The 12-Factor App Part 2: Build, release, run, Processes, Port binding, Concurrency

AuthorAna Novokmet
The 12 Factor App Icon Libelle IT Group

Automated configuration, optimal compatibility with the operating system, on-demand cloud usage and flexible scalability are important criteria in web app development. The Twelve-Factor App Method takes these factors into account in order to implement the development objectively and efficiently. But what exactly is "The Twelve-Factor App" method? We explained this in a Libelle IT Glossary post.

In the first part of our blog series on the Twelve-Factor App Method: "The Twelve-Factor App Part 1: Codebase, Dependencies, Config, Backing Services" we took a closer look at the first four factors. In the second part, we take a  look at the next four factors Build, Release & Run, Processes, Port Binding and Concurrency.

In summary, its principles are as follows:
V. Build, release, run: Strictly separate build and run stages
VI. Processes: Execute the app as one or more stateless processes
VIII. Port binding: Export services via port binding
IX. Concurrency: Scale out via the process model

Factor 5: Build, release, run

The fifth of The 12 Factor App aspects entails three critical steps: build, release, and run, although some additionally include a design step as the initial stage of the process. Dependencies, their packaging mechanism, and the way of attaching them to the application should all be defined during this added design phase. The result of the build phase is an executable artifact created from the code repository.

The “one build, multiple deploys” approach requires it to be versioned and function properly everywhere. The build is combined with the configuration in the following release stage, which is then delivered to the cloud environment. Because it integrates the initial build with a specified configuration, each release must be unique. Furthermore, if an issue occurs, it is easy to revert to a prior release.

Finally, at the run stage, cloud providers generally provide a runtime that is responsible for keeping the application operational while evaluating its performance and gathering its logs. The main goal is to isolate all phases, increase deployment speed, and automate application testing, all of which may be accomplished using cloud services. (Source)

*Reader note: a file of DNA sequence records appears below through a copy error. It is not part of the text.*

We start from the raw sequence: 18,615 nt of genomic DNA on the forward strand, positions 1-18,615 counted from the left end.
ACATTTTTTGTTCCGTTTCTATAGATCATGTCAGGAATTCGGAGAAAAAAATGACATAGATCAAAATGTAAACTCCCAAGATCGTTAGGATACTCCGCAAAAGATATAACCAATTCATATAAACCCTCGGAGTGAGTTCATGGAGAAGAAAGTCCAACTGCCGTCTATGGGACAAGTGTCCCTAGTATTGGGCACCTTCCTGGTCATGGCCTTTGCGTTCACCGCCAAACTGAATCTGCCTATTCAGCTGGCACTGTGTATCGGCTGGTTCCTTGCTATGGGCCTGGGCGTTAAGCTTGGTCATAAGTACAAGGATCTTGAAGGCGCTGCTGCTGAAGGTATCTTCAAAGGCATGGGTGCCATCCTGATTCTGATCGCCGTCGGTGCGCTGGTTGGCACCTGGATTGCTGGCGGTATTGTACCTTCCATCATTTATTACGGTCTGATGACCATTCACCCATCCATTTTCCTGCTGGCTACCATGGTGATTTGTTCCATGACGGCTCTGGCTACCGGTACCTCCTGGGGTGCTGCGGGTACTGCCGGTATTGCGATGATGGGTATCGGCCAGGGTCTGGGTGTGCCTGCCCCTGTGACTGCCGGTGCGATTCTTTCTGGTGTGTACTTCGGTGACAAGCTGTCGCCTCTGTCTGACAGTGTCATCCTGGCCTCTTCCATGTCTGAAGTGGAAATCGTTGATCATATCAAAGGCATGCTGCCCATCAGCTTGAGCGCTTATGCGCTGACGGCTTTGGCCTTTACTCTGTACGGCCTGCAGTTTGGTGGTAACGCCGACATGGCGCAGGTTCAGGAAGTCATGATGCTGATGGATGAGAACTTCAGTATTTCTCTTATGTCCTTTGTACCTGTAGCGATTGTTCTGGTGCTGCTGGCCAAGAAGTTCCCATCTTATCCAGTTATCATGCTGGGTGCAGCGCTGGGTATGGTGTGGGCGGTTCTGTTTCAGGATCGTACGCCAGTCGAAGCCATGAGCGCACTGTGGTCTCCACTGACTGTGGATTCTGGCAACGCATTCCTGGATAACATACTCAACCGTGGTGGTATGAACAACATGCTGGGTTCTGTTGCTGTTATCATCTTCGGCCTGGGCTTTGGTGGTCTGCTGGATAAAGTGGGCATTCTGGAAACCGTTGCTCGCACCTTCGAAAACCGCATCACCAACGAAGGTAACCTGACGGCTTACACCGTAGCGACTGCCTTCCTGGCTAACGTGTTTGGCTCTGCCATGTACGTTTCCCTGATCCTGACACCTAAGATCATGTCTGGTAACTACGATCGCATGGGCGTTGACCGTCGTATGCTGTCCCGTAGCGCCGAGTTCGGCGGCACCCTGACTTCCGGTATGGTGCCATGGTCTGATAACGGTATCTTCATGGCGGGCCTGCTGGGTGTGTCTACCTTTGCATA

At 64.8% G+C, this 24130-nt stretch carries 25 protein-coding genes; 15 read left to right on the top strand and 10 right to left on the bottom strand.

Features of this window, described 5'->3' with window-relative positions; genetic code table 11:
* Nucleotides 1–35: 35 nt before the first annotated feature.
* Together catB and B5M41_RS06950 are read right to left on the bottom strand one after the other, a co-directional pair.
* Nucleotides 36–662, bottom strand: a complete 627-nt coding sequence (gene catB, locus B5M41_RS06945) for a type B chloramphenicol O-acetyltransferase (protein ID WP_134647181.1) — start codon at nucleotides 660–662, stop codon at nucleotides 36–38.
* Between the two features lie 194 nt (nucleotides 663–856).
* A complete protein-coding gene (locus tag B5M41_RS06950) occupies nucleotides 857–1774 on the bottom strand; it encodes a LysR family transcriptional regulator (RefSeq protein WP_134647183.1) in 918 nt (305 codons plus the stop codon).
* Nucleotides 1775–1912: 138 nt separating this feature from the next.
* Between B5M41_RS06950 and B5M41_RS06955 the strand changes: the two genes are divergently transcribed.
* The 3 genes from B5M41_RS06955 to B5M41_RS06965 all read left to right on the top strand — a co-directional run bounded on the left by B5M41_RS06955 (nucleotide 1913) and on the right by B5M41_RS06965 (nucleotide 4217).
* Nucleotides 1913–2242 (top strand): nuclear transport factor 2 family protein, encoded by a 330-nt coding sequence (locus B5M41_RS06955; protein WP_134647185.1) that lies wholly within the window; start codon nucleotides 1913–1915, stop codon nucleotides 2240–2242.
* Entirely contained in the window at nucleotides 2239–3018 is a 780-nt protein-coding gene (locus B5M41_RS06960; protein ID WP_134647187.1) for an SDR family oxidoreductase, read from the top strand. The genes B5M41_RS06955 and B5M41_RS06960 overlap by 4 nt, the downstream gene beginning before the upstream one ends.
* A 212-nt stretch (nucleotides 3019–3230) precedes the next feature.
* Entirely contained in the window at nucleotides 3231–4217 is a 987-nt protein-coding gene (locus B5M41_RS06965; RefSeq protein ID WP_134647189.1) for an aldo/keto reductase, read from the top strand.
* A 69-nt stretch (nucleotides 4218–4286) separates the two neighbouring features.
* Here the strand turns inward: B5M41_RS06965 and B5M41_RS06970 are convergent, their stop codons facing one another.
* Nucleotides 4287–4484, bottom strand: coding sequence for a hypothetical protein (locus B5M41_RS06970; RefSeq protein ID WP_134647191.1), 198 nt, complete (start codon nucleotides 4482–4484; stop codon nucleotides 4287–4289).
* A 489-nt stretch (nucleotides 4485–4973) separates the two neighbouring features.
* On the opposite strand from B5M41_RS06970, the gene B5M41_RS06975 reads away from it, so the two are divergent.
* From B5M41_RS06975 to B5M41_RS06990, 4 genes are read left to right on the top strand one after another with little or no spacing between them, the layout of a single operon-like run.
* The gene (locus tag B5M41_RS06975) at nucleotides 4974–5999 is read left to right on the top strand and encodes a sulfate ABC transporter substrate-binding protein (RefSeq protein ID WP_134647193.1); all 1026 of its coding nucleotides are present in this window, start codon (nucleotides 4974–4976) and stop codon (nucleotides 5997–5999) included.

Figure 1 - Reference

Factor 6: Processes

Following the 12-factor model, an application should operate as a solo stateless process, or in exceptional cases, several stateless processes that share absolutely nothing. Share-nothing architecture (SNA) presents a distributed computing architecture made up of numerous isolated nodes. These nodes don’t share the same memory, which reduces possible conflicts between them (for example, causing problems while attempting to update some data simultaneously). Because cloud processes come and go, everything shared within them might vanish as well, potentially producing a cascade of catastrophes.

In the process of handling a request, the application can produce and use temporary state, but that data must therefore be gone by the time the consumer receives a response. To be clear, a state can exist, but it cannot be managed by the application, and it must be given by outer backing services if it is to be long-lasting. It could be beneficial in order to utilize some third-party solutions as a backing service for the application’s session state or caching data. This is done in order to avoid processes exchanging data that are closely linked. (Source)

Factor 7: Port binding

A cloud-native application is considered entirely self-contained and does not require insertion into any external application server or container. This port-binding factor specifies that a service or application is specified by a port number rather than a domain name by the network. Because it also maintains various network components, the cloud provider shall handle the port assignment for the application. Although a cloud provider could offer a web container, it is quite improbable that it will allow numerous applications to be hosted in the same container. This necessitates a 1:1 association between the application and the application server at all times. After all, an application that supports externalized port binding becomes incredibly strong and may easily be utilized as a backing service for another application. (Source)

Factor 8: Concurrency

By allocating each type of work to a process type, an application may be developed in order to manage a variety of workloads using the twelve-factor model. By embracing concurrency, different segments of an application can be scaled up to match the requirements when needed. Vertical scaling, which involves additional RAM, CPUs, or other resources, is no longer considered contemporary. The main idea is to generate several processes, and then divide the application’s burden across them. This technique allows the application to scale out, or horizontally - it refers to scaling up an application by adding additional instances of machines rather than increasing resources and scaling up the entire application. (Source)

Figure 2 – Reference

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